Internationally-significant Quantum Technology Centre to be launched
Story supplied by LU Press Office
Lancaster University is officially launching the first phase of its Quantum Technology Centre at a special event this month.
The centre is a highly-significant development for Lancashire and the North West as the Government pushes regions to identify smart technologies that can give them a competitive advantage and drive economic growth.
The Government recognises the huge potential of quantum technology and is investing £270 million, through the Engineering and Physical Sciences Research Council (EPSRC) and Technology Strategy Board, to establish a network of quantum technology hubs across the UK.
Lancaster University will actively engage with the business community to exploit the market potential from the centre's research - which also aims to develop a new cluster of high-tech companies setting up in the region to take advantage of the centre's research output.
Investment in quantum technology forms part of the Lancashire Strategic Economic Plan, developed by the Lancashire Enterprise Partnership. This would enable the Lancaster University Quantum Technology Centre to work with regional SMEs to develop and commercialise the centre's research outcomes.
Lancaster University is seeking investments of around £35 million from the EPSRC and the Lancashire Enterprise Partnership for additional facilities and equipment as part of the next phase of the centre's development. This would increase the centre's capacity for quantum research, train a new generation of technologists to work in existing businesses, as well as provide new quantum technology device manufacturing facilities.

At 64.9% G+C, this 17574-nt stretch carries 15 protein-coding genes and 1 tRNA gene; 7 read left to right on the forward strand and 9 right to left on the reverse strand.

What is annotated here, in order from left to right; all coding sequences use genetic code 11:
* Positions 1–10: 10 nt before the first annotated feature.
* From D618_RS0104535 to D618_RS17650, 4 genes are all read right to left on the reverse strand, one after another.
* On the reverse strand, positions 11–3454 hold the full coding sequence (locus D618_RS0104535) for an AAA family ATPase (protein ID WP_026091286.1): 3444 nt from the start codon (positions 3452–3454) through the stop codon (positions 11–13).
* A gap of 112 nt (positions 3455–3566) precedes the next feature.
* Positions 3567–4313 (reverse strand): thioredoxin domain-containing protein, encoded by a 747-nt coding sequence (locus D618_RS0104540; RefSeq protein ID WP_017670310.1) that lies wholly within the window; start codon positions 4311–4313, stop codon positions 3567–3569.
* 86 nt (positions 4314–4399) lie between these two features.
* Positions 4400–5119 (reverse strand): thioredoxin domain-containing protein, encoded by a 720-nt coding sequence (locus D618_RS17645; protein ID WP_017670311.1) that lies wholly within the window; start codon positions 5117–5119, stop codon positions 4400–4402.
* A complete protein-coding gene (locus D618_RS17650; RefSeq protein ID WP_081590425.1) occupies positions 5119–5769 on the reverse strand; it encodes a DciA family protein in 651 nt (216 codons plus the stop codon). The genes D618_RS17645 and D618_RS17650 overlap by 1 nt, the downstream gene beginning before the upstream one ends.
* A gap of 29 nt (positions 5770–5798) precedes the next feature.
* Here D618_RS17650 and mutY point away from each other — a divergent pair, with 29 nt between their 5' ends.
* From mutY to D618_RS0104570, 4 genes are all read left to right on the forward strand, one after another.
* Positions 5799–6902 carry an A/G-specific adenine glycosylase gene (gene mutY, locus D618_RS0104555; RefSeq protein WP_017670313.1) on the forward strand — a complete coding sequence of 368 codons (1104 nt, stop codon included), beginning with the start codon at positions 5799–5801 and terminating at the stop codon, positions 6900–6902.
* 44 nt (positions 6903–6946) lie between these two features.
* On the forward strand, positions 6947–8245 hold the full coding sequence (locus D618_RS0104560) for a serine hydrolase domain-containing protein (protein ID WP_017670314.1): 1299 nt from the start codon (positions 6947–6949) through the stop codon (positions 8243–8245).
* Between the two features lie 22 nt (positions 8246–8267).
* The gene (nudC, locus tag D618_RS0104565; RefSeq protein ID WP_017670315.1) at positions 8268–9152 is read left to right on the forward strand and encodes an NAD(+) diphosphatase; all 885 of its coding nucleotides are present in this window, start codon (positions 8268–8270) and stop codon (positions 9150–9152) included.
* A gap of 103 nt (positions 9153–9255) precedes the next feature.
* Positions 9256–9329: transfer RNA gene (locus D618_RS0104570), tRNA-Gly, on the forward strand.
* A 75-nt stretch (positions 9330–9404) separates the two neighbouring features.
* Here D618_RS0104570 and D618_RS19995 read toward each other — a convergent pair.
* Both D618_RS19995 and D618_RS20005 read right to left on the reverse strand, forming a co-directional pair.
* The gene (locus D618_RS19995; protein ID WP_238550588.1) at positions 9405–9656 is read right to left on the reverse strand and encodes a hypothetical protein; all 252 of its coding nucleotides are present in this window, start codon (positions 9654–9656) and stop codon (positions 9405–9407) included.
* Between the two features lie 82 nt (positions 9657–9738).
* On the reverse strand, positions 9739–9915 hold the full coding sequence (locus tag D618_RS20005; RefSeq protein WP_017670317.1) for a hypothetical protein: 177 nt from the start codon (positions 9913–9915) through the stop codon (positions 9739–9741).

The Quantum Technology Centre will build on the university's status as home to the UK's top-ranked physics department for research quality and will exploit the behaviour of matter at atomic/sub-atomic levels to create new products for computing, communications, measuring and sensing, medical diagnostics and a range of other technologically-disruptive applications with the potential to make many existing technologies obsolete.
Professor Yuri Pashkin, recruited by Lancaster University from leading Japanese IT corporation NEC to be a director of the Quantum Technology Centre, said: "Quantum technologies are an exciting field of physics that has the potential to offer huge advances in technologies that cut across many fields including energy, medical science, financial security and computing.
"Lancaster University has recognised the great potential of quantum technologies and has invested significantly in facilities and talent to create the Quantum Technology Centre.
"We believe the centre has the potential to be a very important strategic development for the region's economic future through the commercial exploitation of our research."
The first phase of the Quantum Technology Centre will be launched with a two-day event at the Lancaster University Conference Centre, which starts with an official launch between 4pm and 6.30pm on Wednesday, May 28.
There will be a number of key note speakers at the launch, including: Professor Mark E. Smith, Vice-Chancellor of Lancaster University; Professor David Delpy, Chair of UK National Quantum Technologies Programme Strategic Advisory Board; Dr Lesley Thompson, Director, Sciences and Engineering at the EPSRC; Hermann Hauser CBE, Amadeus Capital Partners; Professors Tony Krier and Yuri Pashkin, Directors of the Lancaster Quantum Technology Centre.
The official launch will be followed, between 9.15am and 5pm on Thursday, May 29, with conference talks by external and internal speakers on the following themes: Superconducting quantum circuits; Quantum technologies at ultra-low temperatures; Semiconductor nanostructures and quantum devices; Quantum information; Quantum nano-mechanics; and Quantum technologies with 2D materials.
Places at the launch event www.qtc.lancs.ac.uk/launch can be booked on eventbrite
More information on the Quantum Technology Centre can be found at
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